Microsoft Natural Keyboard, early 2000s

The best era, hands down (see what I did there?) No multimedia button bs, light key presses, about as good as a mainstream ergo keyboard gets. I'll never understand why Microsoft discontinued this model. I still use one on occasion.

Microsoft Natural Keyboard, mid 2000s (black)

Lots of useless media and other keys; feels pretty good, except the space bar, which is much too heavy. Most workplaces in Silicon Valley have one of those lying around, so I'll use it if it's my only ergo option, but the heavy space bar is problematic.

Kinesis Maxim

A funky split/tenting/splayed rubber dome. Works well, and has been my main keyboard at work for some time. I still use it daily.

Kinesis Advantage, Cherry MX Brown

Very good, though it feels a little chintzy and the learning curve is steep. Becoming truly fluent with it would require using it exclusively for a while, and that hasn't been realistic given my day-to-day.  I still use it occasionally.

Kinesis Freestyle

This was my daily keyboard for quite some time. I made a tenting kit for it because Kinesis charges way too much for theirs. Very light keypresses, good layout. I still use it occasionally.

Gold Touch

This is a split with a handle to lock it into position. Not a great key feel, and that friction hinge thing feels like trouble down the line.  I sold it.

They also made a "travel" version (the Gold Touch Go)
with cheap laptop keys and it was horrendous. Better than nothing, but not by much. I got rid of it too.

Viterbi, Outemu Sky

My first foray into ortholinear keyboards. It doesn't feel terribly different from staggered layouts. I just started using it so I haven't decided how much I like it yet.

Koolertron, Cherry MX Brown

Very good construction, fully programmable, good quality keycaps, and each half is usable on its own. The layout is a little odd with extra keys that probably shouldn't be there. I never really got attached to this one, though there's really nothing wrong with it.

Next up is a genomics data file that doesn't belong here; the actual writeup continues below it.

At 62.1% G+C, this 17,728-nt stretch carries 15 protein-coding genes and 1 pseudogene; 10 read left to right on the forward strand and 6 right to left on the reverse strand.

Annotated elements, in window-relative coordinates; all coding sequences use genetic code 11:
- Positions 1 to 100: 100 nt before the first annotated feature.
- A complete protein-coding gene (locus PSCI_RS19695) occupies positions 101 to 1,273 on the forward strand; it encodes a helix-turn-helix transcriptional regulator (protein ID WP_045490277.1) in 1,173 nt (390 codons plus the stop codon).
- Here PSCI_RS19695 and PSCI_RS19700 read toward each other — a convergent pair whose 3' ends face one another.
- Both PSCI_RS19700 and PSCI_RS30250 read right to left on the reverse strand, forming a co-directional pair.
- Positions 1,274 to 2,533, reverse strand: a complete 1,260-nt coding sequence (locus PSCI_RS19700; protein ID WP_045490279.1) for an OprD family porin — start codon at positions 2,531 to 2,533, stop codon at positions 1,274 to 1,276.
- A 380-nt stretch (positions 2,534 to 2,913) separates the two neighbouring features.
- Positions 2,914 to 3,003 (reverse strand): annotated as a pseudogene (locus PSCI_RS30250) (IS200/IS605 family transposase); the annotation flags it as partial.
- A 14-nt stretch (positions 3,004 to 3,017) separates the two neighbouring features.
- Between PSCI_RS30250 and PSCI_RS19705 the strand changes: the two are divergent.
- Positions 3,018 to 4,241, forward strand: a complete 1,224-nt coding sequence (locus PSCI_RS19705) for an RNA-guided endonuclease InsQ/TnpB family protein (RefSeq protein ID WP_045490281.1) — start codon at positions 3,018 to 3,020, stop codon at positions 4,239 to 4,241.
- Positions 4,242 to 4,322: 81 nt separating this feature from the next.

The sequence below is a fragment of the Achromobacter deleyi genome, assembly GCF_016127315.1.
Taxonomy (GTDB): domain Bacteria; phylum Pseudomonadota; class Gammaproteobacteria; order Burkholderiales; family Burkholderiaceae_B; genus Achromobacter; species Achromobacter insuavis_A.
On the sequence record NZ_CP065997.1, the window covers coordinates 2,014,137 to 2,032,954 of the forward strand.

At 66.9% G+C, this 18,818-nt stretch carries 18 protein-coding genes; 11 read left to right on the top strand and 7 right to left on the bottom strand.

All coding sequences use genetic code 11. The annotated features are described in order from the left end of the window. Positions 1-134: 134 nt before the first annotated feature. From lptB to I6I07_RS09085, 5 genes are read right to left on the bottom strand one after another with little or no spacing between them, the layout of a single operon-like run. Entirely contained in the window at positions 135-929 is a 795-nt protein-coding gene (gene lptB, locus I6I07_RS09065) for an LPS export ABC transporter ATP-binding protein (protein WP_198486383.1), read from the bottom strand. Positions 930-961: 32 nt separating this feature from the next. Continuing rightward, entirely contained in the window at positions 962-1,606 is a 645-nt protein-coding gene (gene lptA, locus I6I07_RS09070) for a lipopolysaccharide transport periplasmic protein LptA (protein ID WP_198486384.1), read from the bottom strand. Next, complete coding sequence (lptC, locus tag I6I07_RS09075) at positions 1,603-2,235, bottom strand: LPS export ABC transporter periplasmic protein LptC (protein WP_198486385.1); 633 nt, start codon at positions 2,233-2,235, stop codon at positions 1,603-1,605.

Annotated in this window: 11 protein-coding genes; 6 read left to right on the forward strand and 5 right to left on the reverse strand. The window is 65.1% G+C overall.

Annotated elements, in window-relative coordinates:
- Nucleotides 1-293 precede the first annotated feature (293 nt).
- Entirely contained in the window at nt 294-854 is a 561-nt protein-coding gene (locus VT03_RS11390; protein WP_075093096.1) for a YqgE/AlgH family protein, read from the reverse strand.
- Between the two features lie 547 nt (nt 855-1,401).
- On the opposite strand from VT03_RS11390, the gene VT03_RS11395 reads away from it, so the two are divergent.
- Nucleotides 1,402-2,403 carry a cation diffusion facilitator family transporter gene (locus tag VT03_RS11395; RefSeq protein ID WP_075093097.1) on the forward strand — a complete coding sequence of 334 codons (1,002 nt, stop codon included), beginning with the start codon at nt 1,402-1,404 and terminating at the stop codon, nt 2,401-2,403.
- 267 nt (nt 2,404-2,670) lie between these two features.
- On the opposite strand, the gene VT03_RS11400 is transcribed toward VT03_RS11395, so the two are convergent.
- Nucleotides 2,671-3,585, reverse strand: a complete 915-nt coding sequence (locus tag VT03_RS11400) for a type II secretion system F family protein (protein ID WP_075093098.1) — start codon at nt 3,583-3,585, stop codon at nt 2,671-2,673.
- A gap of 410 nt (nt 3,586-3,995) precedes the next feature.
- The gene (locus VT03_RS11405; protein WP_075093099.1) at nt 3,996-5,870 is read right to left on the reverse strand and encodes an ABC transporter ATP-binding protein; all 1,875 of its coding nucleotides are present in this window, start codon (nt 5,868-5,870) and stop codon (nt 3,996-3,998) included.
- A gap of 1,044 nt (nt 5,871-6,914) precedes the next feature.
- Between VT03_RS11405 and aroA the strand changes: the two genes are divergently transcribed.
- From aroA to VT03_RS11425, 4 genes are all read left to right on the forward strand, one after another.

This is an interesting beast. The alphas, mods, and function keys are vertical, while nav and numpad keys are in the center console, between the two upright halves. Some of the keycaps are printed backwards, and the keyboard has mirrors on each half so you can see what you're doing. I am not used to this keyboard yet, but it's a lot easier to use than I anticipated.

VE.A Clone, Gateron Brown

This is a clone of a very expensive Korean split keyboard. Mine has Gateron brown tactile switches. Very good, usable layout, funky backlighting, usable extra keys on the left side. I made a custom tenting kit for it, and use it daily.

Ergonomics at the computer, part 1


I started typing a long, long time ago, in a galaxy country far far away. As an avid nerd, that meant programming or playing Tau Ceti for hours and hours every day. I didn't learn to type "properly" (that concept wasn't taught in schools at the time) and almost certainly developed terrible typing habits. Add to that the desire and ability to type pretty fast (95 wpm on average), and a couple of careers that relied on typing a lot, and it's not surprising I've been dealing with RSI (repetitive stress injury) for quite some time. This has led to a lifelong pursuit of ergonomics.

While it's fun to try various kinds of keyboards, mice, and computing devices, in my case fun is only a side benefit. Using standard devices is not possible: typing on a straight or laptop keyboard for just a few minutes will trigger a tendinitis flare-up that can be partially or completely disabling for days. As someone who makes a living typing all day, not being able to type is problematic. So I've been trying a lot of devices and learned a few things that may be useful to my two million readers, hence this post.


The plan is to discuss various approaches and devices I've tried over the years, with some semblance of structure. Topics will include keyboards, mice, trackballs, touchpads, tablet devices (with and without styluses), and accessories like keyboard trays, mouse pads, wrist/palm rests, tenting kits, etc.

Part 1: Keyboards